A Word from Pastor Anne
Is it already a month after Easter? What a glorious worship we had that morning. And now what, is it life back to normal? What difference does Jesus rising from the dead make in your life?
Many of us have lost loved ones. Imagine going to the cemetery and finding their grave or crypt wide open. You remember the sadness of seeing their body or ashes being placed. The awareness that they are no longer here in this life. I would assume that an open grave means something bad, something creepy. It is like being in a horror movie with scary music is playing in the background.
Seeing your loved one up and moving around like before, or even better, would be a big shock and really confusing. I might say, “Hey, aren’t you dead?” I would want to check and see if it really is them. Do they know things only they could know? Do they do things they used to do? Can I touch them?
We may want our loved ones to live longer with us in this life but we will all physically die one day. What Jesus’ resurrection tells us is that there is more to life than this physical world. Our final resting place is not some cemetery. Instead our final home can be with Jesus in His Father’s house, a heavenly home.
I believe this to be true not just from what we read in the Bible and the witness of the disciples. I believe this because of the ongoing witness of the church and billions of Jesus’ followers worldwide more than 2000 years later. I believe this because I have experienced hope and peace in Jesus and living among his followers. I have experienced God’s supernatural presence leading, loving and guiding.
Each year at Easter we get to remember and reflect on what Jesus’ death and resurrection means in our lives. One of our favorite quotes at SAINT PAUL is “the worst thing is not the last thing.” This has power because we often feel as if the worst thing means life and hope for the future is all over.
When we stand at the death of a loved one, face the loss of relationship, endure illness, grapple with broken dreams, we can say to one another and ourselves that “the worst thing is not the last thing.” What was the worst thing that happened to you this year, this month or this week? “The worst thing is not the last thing.”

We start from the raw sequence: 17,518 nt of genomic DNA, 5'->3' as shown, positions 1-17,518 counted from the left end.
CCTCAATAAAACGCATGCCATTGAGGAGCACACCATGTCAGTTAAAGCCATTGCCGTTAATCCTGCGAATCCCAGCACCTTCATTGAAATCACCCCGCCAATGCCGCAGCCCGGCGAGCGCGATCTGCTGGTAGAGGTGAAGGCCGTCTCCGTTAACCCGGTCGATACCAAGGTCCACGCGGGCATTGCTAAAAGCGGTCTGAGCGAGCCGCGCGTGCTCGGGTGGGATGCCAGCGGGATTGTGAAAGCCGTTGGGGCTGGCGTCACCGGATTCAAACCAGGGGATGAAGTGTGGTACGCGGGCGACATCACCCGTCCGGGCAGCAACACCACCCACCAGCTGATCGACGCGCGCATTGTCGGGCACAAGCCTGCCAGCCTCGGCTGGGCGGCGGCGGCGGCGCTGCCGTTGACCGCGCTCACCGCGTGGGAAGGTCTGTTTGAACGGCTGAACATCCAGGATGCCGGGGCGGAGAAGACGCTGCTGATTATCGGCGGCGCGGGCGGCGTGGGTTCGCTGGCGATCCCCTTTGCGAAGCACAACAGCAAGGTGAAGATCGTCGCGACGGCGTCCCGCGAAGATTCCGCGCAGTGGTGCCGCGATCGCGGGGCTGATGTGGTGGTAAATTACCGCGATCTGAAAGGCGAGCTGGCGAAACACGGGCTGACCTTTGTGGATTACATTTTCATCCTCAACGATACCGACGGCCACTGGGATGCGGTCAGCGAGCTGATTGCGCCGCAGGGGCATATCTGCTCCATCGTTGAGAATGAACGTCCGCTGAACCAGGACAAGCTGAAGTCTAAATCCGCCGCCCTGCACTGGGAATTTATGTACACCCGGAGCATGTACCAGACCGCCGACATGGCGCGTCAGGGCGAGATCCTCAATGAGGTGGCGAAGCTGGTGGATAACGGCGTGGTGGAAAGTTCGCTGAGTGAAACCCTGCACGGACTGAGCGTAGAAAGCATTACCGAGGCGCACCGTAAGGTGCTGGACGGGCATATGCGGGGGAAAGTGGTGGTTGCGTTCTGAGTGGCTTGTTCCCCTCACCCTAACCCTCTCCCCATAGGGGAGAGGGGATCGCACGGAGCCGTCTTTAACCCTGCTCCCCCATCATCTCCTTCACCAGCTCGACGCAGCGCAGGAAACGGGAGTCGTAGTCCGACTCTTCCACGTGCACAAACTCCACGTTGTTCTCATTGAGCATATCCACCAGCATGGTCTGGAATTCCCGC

What does this mean for our life now? It gives me hope and courage that God is in the midst of things. It reminds me to open the eyes of my heart to watch for Jesus now. It encourages me like the words of angels to Fear Not. I will not be crushed or destroyed by this. We have hope because God has more ahead for us.
When I was in college I thought doing well in school would make me a good employee and lead to a good job. That was my basic focus. Once I had a job, I began to wonder what else there was to life. I wanted to get married and was discouraged by the many broken or unsatisfying marriages around me. I had not really thought about the meaning or purpose of life.
If we focus on just this world and physical life, our goals will be around making the most of this physical body, worldly resources and time on earth. We may seek to leave some legacy after us. Yet, we know that all physical things have a limited life. Our worldly values tell us to guard ourselves and our things. Our physical death is the end of it all.
If we focus on a future heavenly home, it changes our worldly values to kingdom values and perspective. Following Jesus can include suffering and that is not the end. We will die physically and that is not the end. Do we spend our lives focused on the things of this world (money, comforts, status, power) or God’s kingdom (humility, service, reaching the lost, welcoming the outcast)?
Who is this Jesus, the resurrected one, that we follow? In May, we will start a preaching series, Jesus Says, I Am. John, Jesus’ cousin, writes of Jesus saying “I am…” as he teaches his followers. We will focus on who Jesus says he is and what that means for us today. Who are we because of who Jesus is?
He is Risen! He is Risen Indeed!